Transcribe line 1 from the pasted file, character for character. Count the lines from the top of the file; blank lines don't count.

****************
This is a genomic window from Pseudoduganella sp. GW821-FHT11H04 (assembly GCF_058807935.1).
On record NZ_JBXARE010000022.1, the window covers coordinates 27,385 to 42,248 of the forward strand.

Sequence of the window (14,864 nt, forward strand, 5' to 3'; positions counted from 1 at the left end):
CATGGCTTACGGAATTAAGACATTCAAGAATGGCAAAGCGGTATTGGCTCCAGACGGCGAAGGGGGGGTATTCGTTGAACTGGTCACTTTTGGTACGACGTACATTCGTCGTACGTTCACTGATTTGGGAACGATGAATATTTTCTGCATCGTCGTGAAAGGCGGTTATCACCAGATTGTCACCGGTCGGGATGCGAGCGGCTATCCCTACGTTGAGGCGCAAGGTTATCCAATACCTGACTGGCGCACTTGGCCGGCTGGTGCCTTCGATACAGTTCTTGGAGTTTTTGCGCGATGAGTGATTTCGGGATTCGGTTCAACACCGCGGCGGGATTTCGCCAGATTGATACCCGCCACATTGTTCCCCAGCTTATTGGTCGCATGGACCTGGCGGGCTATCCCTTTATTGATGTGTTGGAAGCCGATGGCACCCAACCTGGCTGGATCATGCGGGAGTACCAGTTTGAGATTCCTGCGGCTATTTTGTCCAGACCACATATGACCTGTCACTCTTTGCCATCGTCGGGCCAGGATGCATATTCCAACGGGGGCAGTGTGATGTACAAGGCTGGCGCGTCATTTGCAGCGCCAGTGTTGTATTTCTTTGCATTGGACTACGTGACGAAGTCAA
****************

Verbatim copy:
This is a genomic window from Pseudoduganella sp. GW821-FHT11H04 (assembly GCF_058807935.1).